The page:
German Expert Panel Proposes 2-stage Gas Price Subsidy

BERLIN (AP) -- A government-appointed expert panel on Monday proposed a two-stage system for distributing up to 200 billion euros ($195 billion) in subsidies Germany has announced to ease the strain of high gas prices, a plan that the group said would still encourage people to save energy.

The panel suggested that the state take on the cost of natural gas customers' monthly bill in December, followed by a price subsidy for part of their consumption starting next spring.

That "gas and heating price brake" would kick in next March and apply until April 2024, panel co-chair Veronika Grimm said. Private gas customers would pay 0.12 euros per kilowatt hour for the first 80% of last year's use.

That "corresponds roughly to the price level that is expected in the future," Grimm said, telling reporters in Berlin that the plan aims to introduce a "new normal" but prevent price rises beyond that. "It's not going to be the case that the price goes back down to 7 cents in the future -- we won't receive Russian gas for a long time."

Grimm argued that the plan still incentivizes people to save gas, because people who do so will avoid paying higher prices beyond the cap level. She noted that Germany, which has Europe's biggest economy, needs to reduce its previous gas consumption by about 20% to prevent a potential shortage this winter.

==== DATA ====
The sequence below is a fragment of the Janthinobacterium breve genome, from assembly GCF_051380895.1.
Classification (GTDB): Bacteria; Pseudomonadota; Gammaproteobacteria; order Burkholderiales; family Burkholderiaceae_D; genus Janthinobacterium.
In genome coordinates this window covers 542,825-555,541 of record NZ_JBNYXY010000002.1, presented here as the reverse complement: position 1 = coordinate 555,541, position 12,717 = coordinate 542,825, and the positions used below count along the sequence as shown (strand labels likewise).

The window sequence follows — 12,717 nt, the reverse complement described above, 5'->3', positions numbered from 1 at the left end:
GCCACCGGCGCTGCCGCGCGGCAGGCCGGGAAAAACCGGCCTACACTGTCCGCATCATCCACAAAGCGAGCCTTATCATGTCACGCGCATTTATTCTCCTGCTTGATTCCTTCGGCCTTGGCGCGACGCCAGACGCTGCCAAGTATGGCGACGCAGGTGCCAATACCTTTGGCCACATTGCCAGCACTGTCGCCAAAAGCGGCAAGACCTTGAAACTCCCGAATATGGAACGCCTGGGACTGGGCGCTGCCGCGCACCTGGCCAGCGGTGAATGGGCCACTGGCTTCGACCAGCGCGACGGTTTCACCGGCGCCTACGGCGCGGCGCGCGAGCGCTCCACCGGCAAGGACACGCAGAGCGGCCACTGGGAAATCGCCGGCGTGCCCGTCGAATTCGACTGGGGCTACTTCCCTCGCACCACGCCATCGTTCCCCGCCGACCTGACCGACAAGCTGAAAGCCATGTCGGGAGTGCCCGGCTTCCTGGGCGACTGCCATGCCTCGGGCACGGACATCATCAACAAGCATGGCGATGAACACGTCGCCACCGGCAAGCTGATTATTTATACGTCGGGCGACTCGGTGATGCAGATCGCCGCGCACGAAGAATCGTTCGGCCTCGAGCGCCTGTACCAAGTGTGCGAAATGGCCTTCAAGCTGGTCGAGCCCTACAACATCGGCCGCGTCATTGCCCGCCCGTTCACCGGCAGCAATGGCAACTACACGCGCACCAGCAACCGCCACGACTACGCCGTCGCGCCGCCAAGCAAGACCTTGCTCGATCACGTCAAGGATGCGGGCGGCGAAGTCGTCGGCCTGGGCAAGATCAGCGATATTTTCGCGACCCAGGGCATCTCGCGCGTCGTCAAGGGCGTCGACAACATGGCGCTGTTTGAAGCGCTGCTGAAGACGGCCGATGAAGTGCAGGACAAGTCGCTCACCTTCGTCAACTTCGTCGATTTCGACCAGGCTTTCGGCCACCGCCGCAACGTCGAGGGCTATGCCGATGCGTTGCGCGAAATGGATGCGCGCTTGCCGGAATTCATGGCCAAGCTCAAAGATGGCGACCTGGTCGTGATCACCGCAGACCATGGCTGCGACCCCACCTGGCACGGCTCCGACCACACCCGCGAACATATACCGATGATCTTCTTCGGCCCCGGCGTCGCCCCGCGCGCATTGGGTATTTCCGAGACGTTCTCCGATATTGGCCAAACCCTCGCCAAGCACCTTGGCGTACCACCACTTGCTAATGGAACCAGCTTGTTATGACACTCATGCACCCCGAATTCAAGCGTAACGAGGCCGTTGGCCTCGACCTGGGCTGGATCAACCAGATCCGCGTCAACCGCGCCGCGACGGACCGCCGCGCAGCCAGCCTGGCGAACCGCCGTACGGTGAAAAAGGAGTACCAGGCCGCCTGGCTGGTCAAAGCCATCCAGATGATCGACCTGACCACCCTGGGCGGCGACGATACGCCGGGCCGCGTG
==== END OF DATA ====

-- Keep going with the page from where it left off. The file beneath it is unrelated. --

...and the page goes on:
Co-chair Siegfried Russwurm, the head of the Federation of German Industries, said the proposal foresees businesses paying 0.07 euros per kilowatt hour for 70% of their 2021 gas use, starting at the beginning of January.

Russwurm said that gas price rises are posing an "existential" threat to an increasing number of companies.

"This is not just about the fate of individual companies and their jobs; it is about the strength and the export successes of German industry, because they are the backbone of the German economy," he said.

The panel, which included representatives of industry and labor unions, scientists and lawmakers, earlier Monday presented its conclusions to Chancellor Olaf Scholz and the country's economy and finance ministers.

Many European countries have proposed similar subsidies on fossil fuels, prices for which have increased sharply worldwide in the wake of Russia's attack on Ukraine. But some of Germany's neighbors have criticized the huge sum Berlin is setting aside, arguing that it will price others out of the market.

Scholz argues that the criticism is based on a misunderstanding of his government's plans and says Germany's subsidy will prevent a shortage of gas that might occur under a system of enforced price caps proposed by other countries. He also has noted that it applies to a relatively long period.

Russia started reducing gas supplies to Germany through the Nord Stream 1 pipeline, the main supply route, in June and cut them off completely over a month ago. The pipeline has since been damaged by underwater explosions.

Germany got a bit over a third of its gas supplies from Russia before the disruptions started, and previously more than that.